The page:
In Maniche, a small town in Haiti’s earthquake-decimated southwest, Mayor Jean David Brinard is still calling for help he fears may never arrive for survivors of the quake that killed nearly 200 people in his town.
Nine days after the 7.2 magnitude earthquake on Aug. 14, Brinard’s calls to outside officials for help have not been answered sufficiently, he says. On Saturday, representatives of Haiti’s central government flew by helicopter into Maniche, about 14 miles north of Les Cayes, to assess the damage to roads, houses, churches and schools.
“These are preliminary damage reports, until now several small villages in Maniche are still inaccessible and the government helicopter could not go there to assess the damages because the roads are blocked,” Brinard said.
The visit from the Ministry of Infrastructure and Communication has not been fruitful yet. They promise tents and tarpaulins for 500 families, the Brinard said. He is worried that the number is far from the help needed in the surrounding localities, where roads are blocked.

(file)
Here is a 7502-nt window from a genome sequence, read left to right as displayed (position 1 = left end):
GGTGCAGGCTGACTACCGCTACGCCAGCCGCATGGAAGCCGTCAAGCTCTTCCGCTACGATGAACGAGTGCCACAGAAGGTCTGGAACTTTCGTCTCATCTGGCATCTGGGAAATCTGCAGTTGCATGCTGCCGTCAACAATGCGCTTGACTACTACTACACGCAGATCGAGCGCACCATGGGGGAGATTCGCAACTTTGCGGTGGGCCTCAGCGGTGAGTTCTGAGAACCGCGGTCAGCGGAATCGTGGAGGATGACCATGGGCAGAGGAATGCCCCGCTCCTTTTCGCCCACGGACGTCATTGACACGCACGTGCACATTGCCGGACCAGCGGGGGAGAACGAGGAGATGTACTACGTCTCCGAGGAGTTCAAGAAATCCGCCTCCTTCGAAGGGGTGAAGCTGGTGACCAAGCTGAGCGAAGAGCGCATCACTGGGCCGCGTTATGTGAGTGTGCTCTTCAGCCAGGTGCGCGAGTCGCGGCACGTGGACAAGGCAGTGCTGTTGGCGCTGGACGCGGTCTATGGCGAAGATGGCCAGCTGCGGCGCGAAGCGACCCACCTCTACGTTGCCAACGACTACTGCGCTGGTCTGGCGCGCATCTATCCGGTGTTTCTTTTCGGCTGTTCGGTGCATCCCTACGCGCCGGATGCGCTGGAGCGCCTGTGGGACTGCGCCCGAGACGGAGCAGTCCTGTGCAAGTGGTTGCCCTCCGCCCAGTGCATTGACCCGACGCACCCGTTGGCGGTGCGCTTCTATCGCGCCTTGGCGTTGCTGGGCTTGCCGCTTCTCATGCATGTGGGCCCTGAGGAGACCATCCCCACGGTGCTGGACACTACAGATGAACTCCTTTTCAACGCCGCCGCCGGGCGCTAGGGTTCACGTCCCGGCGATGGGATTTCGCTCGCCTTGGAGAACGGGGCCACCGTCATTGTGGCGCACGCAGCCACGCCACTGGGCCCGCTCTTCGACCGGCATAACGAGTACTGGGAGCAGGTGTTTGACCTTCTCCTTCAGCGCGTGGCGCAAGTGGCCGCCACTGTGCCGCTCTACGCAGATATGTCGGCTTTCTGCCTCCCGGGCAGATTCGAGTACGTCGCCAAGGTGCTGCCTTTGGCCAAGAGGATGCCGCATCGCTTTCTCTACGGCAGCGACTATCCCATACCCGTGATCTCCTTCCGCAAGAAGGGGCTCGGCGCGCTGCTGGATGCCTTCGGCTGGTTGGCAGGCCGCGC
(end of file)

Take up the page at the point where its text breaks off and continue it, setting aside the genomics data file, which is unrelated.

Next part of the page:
As of Sunday, Brinard reports, he had counted in Maniche:
- 177 dead, 490 severely injured and 1,206 mildly injured people
- Sixty people missing
- About 5,600 houses destroyed and 1,076 are damaged
- Thirty churches destroyed and 35 damaged
- Twenty-eight schools destroyed and 29 damaged 29
The quake struck at 8:29 a.m. ET on Aug. 14, about five miles from the town of Petit-Trou-de-Nippes in Haiti’s southwest peninsula and 78 miles west of the Haitian capital, Port-au-Prince. Shocks were felt as far away as 200 miles in Jamaica, according to the United States Geological Survey.
The Center for Disaster Philanthropy, in an Aug 19 report, said Haiti is still in great need of an effective and coordinated response to the earthquake.
Haitian Prime Minister Ariel Henry has declared a month-long state of emergency as of Aug. 14 in the most impacted departments, including the Sud, Nippes and Grand-Anse closest to the epicenter.
Simple solution Haitians: Look to Mongolia, “YURT LIVING!” Build Yurts instead of Brick and Mortar. Softer material hence way less death and damage due to quakes. Plus Cheaper and more Affordable to build. For Hurricanes build “Elevator Yurts” that go down one story into the ground with automatic sliding covers above to keep out the wind and water.
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